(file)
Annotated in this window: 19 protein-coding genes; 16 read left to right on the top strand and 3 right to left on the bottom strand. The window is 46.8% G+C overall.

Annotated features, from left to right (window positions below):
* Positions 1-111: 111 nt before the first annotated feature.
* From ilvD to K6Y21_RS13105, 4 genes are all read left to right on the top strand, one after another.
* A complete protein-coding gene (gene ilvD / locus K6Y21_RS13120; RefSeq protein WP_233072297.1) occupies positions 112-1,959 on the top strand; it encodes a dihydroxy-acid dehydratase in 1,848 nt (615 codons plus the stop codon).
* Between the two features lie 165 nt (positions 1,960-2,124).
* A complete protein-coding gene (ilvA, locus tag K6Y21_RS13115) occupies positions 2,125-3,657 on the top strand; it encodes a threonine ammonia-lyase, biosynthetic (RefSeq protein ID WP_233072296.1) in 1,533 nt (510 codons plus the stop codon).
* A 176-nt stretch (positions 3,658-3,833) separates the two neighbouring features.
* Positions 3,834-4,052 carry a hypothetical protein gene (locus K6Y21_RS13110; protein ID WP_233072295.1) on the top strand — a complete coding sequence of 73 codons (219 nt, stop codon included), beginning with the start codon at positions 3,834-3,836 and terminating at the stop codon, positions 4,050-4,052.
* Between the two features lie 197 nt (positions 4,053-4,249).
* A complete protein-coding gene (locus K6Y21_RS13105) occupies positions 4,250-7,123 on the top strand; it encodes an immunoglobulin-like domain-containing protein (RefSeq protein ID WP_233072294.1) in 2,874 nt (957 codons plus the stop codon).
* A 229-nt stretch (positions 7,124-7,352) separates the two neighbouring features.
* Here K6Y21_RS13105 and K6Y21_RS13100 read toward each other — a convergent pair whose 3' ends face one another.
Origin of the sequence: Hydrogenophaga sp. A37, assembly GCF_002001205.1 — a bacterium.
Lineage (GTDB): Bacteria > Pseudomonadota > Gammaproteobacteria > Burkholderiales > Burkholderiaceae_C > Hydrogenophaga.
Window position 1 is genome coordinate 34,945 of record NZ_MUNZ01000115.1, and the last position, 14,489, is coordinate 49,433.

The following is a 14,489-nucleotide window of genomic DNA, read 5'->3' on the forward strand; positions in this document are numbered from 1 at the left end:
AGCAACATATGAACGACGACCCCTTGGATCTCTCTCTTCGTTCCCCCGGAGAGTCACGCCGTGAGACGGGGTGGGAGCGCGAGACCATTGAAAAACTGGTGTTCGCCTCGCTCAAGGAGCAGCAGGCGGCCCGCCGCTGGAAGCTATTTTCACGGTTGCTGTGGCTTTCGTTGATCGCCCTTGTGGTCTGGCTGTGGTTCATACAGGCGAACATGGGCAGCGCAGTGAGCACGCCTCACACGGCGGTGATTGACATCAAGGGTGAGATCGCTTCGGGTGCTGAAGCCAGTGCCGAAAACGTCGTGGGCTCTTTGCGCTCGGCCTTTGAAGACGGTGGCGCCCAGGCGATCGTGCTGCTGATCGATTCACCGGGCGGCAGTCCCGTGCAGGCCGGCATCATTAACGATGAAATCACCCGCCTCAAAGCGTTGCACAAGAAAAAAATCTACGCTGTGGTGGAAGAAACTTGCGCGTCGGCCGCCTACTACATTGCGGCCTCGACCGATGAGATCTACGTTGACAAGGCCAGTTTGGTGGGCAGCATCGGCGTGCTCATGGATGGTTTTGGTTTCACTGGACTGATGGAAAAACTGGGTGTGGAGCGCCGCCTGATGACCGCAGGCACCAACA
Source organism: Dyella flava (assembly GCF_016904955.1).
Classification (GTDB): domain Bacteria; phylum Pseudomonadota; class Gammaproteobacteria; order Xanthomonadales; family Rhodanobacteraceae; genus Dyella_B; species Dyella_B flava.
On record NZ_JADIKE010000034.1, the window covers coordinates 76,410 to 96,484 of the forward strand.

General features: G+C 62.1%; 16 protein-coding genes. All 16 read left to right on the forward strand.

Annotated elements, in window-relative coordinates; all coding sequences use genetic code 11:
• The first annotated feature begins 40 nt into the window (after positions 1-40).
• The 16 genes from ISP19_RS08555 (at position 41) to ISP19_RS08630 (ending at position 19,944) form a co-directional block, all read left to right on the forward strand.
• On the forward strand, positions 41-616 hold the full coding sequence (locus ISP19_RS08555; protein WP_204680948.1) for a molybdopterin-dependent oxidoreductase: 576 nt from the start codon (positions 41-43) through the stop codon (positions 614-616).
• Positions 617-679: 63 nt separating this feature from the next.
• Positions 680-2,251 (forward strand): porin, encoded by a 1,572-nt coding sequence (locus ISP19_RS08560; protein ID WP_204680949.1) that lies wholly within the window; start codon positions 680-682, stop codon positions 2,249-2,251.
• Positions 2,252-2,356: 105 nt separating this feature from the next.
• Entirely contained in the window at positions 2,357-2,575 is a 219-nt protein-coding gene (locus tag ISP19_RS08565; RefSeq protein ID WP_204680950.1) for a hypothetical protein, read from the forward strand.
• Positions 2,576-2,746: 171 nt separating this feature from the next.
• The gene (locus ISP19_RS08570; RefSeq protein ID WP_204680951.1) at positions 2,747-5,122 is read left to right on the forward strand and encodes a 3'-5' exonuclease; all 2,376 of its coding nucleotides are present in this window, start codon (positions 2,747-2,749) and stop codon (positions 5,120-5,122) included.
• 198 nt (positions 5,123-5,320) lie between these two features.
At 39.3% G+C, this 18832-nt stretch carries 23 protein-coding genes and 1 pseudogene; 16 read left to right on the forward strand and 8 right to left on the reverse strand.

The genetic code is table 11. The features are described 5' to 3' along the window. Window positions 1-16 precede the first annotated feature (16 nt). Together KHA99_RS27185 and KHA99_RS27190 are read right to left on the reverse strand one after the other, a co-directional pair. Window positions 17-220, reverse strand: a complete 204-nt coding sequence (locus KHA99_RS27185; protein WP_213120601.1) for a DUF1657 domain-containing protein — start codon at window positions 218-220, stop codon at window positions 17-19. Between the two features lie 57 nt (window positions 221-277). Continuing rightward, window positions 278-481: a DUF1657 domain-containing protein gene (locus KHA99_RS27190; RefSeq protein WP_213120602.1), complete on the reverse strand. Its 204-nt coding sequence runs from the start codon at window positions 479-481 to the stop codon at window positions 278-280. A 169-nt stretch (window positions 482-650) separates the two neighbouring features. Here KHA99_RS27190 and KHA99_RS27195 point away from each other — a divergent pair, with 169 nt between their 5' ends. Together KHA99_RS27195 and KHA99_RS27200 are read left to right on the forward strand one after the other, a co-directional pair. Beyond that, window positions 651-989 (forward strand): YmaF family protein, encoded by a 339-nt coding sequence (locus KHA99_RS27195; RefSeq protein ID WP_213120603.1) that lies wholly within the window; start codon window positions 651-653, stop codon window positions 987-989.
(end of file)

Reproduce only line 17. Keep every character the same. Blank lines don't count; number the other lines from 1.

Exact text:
The following is a 14,489-nucleotide window of genomic DNA, read 5'->3' on the forward strand; positions in this document are numbered from 1 at the left end: